The Trademark Registration Process
Once a strong term has been cleared and selected, it is time to begin the trademark registration process. An application for trademark registration is filed with the US Patent and Trademark Office, or a foreign trademark office, which is then assigned to an examining attorney. The examining attorney reviews the application to make sure there are no procedural mistakes and to ensure that term contained within the application for registration does not conflict with any previously registered trademarks. This process can take anywhere from six to twelve months.
During this application process, an applicant will also have the opportunity to file for registration in other foreign jurisdictions. We often help e-commerce clients register trademarks in Canada, China, the European Union, and the UK, along with other jurisdictions. The European Union is particularly noteworthy because a single application can provide registration across multiple member states. For this reason, it is often an attractive, low cost form of protection for e-commerce merchants.
Your Brand—A Valuable Asset
It is important to clear a brand early on in the life of your business. It can often be your most valuable asset, and a great way to protect against unfair competition. Most importantly, it will help your customers keep coming back to the brand that you’ve put so much time and energy into.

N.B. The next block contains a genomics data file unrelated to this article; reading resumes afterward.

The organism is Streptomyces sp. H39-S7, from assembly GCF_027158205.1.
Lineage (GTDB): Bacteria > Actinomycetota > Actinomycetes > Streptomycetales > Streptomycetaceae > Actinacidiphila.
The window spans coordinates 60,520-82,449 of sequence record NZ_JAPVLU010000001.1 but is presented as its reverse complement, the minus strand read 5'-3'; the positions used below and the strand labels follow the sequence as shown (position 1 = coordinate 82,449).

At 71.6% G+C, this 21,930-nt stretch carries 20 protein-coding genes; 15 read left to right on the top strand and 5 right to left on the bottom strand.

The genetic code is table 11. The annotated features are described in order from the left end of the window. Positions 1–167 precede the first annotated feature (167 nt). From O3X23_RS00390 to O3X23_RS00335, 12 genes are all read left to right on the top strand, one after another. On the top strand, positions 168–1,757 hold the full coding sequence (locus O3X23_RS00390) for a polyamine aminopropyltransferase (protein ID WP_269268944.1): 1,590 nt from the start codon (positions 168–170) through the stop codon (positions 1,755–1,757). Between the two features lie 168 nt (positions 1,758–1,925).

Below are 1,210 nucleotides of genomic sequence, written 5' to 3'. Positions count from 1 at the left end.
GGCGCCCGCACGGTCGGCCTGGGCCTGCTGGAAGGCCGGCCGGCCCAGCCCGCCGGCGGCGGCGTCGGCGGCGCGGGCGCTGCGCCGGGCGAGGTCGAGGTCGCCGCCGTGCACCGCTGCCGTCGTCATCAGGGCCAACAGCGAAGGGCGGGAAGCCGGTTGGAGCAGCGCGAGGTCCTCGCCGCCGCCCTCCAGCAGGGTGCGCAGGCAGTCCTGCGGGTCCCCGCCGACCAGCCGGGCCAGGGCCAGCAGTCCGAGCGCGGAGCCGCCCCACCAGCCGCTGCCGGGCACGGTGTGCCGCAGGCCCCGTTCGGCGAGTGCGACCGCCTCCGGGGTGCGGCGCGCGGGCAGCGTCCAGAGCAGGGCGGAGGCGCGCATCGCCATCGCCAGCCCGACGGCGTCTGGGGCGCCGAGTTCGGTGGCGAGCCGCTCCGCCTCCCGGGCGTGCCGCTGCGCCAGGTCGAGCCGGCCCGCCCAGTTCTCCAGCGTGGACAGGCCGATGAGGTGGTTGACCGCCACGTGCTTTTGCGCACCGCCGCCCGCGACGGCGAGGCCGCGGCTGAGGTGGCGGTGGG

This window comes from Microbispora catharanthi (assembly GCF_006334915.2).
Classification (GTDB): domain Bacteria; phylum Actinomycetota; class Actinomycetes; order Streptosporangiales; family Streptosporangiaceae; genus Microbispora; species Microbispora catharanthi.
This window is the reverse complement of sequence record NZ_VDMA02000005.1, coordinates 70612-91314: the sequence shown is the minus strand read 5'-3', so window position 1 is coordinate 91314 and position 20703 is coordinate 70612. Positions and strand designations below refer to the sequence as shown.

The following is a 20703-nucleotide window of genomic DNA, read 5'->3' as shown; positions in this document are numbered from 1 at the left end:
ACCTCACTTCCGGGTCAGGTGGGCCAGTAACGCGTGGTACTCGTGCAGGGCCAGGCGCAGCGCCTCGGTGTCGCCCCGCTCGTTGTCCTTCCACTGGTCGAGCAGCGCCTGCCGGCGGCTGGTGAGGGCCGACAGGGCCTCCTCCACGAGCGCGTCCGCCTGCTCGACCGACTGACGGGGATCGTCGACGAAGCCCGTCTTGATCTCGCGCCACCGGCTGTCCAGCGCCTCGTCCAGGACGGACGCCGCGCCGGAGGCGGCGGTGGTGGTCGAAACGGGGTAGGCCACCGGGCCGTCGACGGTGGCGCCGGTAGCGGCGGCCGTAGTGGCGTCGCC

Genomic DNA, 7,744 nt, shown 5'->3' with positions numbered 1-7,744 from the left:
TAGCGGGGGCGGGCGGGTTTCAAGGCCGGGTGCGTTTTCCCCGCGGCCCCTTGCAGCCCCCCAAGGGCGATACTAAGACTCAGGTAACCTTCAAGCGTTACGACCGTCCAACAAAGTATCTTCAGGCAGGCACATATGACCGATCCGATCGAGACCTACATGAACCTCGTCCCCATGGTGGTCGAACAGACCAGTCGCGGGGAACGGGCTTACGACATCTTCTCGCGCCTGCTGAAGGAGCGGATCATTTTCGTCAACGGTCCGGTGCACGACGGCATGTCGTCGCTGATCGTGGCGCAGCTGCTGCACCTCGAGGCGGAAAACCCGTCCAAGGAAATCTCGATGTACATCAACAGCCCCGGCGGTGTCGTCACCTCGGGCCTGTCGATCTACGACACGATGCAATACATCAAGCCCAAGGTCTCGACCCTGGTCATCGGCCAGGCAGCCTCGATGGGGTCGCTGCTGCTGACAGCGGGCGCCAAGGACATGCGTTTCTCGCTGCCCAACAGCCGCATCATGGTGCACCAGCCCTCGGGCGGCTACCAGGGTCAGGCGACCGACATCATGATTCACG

John Di Giacomo is the founding partner of Revision Legal, a law firm focused on e-commerce, Internet law, intellectual property, corporate law, and international law. He has litigated matters in these areas in state and federal courts across the United States, including in front of courts of appeals and international arbitration bodies, such as the World Intellectual Property Organization, National Arbitration Forum, and South African Institute of Intellectual Property Law. John also serves as an adjunct professor of both trademark and Internet law for Michigan State University College of Law, teaching in both East Lansing, Michigan and MSU’s summer abroad program in Opatija, Croatia.